Social Security Hearing- How do I Request one, how long will it take?

If you have received a reconsideration disability denial notice (i.e., you were denied on your request for reconsideration), it is time for you to file your disability hearing request with the Social Security Administration. How do you request a hearing with an administrative law judge?

If you have a representative, they will send you the proper paper work to fill out and return to them, so that they may forward the information to Social Security. However, if you have not obtained representation, you will have to file your request for a disability hearing yourself. All Social Security Disability appeals must be received within sixty-five days from of the date of the denial notice (usually stamped in the upper right hand corner of the denial letter).

Now, how do you file the actual request for a disability hearing? You may request your hearing appeal by calling or stopping by your local Social Security Administration office, or you can call the toll free Social Security number. Whatever your contact method, Social Security will give you the proper appeal paperwork to fill out and return.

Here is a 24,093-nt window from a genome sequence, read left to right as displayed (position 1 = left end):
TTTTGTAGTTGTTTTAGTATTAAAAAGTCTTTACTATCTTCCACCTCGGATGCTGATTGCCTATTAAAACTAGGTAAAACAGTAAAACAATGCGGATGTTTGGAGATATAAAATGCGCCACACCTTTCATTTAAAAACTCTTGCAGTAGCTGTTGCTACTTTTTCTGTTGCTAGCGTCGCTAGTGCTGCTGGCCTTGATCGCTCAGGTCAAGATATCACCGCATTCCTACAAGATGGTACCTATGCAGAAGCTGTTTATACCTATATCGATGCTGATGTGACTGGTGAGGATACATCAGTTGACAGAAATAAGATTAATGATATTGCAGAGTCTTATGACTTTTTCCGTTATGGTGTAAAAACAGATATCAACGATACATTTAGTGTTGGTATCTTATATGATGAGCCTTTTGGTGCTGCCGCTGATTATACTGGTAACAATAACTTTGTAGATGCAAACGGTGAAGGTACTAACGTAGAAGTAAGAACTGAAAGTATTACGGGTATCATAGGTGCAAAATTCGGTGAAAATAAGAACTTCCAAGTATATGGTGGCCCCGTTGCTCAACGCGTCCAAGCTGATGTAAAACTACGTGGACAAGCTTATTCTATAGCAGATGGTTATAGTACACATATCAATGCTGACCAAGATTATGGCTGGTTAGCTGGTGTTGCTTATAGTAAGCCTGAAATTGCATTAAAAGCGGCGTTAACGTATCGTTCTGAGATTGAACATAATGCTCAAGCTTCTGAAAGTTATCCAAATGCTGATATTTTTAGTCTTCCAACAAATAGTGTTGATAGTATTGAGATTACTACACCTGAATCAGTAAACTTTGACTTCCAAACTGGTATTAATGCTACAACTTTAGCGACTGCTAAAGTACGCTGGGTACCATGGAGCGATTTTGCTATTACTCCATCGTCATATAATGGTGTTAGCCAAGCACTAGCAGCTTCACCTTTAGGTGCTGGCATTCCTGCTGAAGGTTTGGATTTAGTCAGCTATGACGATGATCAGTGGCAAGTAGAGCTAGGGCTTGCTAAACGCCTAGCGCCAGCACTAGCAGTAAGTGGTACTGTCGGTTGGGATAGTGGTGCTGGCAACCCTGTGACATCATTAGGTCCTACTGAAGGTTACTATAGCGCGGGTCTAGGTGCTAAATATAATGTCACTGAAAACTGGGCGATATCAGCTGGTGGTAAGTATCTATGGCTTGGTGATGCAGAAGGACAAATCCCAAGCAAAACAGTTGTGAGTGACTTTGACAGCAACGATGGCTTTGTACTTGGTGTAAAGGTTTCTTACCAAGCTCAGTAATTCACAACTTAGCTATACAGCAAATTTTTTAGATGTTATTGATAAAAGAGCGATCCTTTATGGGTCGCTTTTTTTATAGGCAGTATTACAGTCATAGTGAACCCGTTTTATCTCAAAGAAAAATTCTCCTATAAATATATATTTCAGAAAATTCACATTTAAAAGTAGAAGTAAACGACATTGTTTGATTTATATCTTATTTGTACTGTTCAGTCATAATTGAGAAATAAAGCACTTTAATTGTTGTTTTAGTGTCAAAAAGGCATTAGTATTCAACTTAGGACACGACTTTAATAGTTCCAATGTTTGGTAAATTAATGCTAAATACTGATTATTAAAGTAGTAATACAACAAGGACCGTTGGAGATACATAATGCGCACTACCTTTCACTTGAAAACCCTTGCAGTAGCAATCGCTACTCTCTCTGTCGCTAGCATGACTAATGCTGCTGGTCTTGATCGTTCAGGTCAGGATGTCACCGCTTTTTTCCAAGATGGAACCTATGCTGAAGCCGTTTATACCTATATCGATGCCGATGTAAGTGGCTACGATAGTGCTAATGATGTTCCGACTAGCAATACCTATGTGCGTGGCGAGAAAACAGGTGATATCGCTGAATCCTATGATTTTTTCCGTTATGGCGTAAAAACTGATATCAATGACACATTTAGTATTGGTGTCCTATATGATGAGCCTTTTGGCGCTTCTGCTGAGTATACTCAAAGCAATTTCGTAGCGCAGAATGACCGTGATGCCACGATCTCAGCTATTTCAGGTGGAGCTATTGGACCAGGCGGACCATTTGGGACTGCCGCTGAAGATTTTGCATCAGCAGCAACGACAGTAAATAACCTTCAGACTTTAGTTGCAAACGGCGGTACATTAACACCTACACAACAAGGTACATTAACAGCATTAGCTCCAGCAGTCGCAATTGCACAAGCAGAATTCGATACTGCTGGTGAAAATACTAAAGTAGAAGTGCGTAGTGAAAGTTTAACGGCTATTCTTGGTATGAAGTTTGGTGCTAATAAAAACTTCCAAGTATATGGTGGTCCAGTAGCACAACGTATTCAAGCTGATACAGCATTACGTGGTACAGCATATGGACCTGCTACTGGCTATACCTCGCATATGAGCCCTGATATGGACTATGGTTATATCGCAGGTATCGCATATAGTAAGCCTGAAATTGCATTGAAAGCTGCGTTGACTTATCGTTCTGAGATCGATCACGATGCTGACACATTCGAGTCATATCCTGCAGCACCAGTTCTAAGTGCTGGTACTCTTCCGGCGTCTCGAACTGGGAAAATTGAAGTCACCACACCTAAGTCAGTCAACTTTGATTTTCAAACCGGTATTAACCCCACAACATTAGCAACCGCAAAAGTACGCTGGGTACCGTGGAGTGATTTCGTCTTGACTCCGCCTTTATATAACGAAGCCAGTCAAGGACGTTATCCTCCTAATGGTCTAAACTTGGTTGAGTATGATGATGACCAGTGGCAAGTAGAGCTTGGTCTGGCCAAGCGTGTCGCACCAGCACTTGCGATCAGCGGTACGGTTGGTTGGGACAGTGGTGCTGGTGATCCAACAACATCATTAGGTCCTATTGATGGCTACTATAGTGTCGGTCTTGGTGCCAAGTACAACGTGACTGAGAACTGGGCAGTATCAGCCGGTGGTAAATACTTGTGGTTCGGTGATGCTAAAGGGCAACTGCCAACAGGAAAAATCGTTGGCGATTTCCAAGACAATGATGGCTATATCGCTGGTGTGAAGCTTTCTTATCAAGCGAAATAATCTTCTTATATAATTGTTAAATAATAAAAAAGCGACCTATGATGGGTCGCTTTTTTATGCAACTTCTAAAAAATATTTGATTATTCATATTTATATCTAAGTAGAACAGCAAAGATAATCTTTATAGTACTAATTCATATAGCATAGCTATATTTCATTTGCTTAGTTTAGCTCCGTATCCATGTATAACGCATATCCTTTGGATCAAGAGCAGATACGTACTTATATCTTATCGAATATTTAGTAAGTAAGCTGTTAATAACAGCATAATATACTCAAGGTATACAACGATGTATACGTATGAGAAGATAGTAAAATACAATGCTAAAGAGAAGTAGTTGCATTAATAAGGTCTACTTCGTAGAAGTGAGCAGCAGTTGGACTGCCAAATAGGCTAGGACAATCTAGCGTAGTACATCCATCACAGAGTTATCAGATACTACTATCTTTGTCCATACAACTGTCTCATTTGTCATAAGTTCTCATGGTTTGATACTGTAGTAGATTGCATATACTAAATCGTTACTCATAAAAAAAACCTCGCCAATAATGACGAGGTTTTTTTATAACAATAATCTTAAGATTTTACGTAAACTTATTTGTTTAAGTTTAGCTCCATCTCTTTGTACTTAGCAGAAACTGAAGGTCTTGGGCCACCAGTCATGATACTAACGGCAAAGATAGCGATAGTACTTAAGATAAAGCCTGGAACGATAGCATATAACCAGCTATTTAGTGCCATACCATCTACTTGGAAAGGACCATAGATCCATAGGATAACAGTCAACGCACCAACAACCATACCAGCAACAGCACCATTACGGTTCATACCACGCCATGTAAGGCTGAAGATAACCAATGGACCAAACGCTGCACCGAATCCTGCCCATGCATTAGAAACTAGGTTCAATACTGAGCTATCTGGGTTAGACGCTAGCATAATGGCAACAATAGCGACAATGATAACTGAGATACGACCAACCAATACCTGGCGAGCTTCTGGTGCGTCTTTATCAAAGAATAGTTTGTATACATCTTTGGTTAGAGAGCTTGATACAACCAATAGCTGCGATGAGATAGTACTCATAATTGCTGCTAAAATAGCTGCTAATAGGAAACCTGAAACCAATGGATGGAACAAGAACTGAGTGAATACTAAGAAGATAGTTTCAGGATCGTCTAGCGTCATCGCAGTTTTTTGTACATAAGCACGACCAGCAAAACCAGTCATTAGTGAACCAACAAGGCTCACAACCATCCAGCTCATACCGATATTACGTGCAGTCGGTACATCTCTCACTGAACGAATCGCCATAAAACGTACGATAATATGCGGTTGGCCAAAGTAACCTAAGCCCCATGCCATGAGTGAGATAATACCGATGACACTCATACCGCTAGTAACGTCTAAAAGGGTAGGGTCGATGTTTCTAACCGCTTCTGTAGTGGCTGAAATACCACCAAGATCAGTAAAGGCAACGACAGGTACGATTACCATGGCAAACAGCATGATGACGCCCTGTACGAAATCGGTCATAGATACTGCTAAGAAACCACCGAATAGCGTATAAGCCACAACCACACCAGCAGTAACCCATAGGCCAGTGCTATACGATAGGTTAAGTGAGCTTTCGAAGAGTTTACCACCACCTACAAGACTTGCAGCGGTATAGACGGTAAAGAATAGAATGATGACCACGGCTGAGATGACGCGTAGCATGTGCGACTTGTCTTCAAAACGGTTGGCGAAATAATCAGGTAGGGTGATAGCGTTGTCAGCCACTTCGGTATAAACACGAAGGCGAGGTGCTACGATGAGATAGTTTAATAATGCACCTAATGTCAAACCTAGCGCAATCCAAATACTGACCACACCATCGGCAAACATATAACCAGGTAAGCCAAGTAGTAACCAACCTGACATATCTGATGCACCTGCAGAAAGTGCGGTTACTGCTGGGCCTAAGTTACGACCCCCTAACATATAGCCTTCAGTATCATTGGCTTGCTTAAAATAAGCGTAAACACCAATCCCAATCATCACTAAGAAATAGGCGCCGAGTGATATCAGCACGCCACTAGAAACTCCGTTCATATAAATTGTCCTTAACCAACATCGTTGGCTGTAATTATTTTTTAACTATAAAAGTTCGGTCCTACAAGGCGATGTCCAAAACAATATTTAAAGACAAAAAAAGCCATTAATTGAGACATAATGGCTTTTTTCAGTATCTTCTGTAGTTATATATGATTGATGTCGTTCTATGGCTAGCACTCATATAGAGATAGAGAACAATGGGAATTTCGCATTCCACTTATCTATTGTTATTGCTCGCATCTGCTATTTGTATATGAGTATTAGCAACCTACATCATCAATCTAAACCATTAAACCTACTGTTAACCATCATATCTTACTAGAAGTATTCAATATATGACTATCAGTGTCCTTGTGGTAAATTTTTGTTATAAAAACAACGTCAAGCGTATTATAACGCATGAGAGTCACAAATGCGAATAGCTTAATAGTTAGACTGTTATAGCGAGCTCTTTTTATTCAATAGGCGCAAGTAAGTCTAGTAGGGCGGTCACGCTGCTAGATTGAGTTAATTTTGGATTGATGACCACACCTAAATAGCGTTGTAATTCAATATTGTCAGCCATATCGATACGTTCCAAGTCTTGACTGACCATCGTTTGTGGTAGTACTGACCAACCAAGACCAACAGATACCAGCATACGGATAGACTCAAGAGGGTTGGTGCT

Once you return your request for an administrative law judge hearing, it will be forwarded to a regional hearings office to await scheduling. When it is time for your social security hearing, the hearings office will mail a letter to you or your representative indicating your scheduled hearing date.

You may wonder how long it will take for your disability hearing to be scheduled. Most hearings offices are experiencing significant backlogs, consequently you may be waiting from one to two years for your hearing. However, not all hearing requests take this long. And with good representation, it may be possible to actually win a disability case before having to request a hearing. However, most claimants will be in the position of having to request a social security hearing.

About the Author: Tim Moore is a former Social Security Disability Examiner in North Carolina, has been interviewed by the NY Times and the LA Times on the disability system, and is an Accredited Disability Representative (ADR) in North Carolina. For assistance on a disability application or Appeal in NC, click here.

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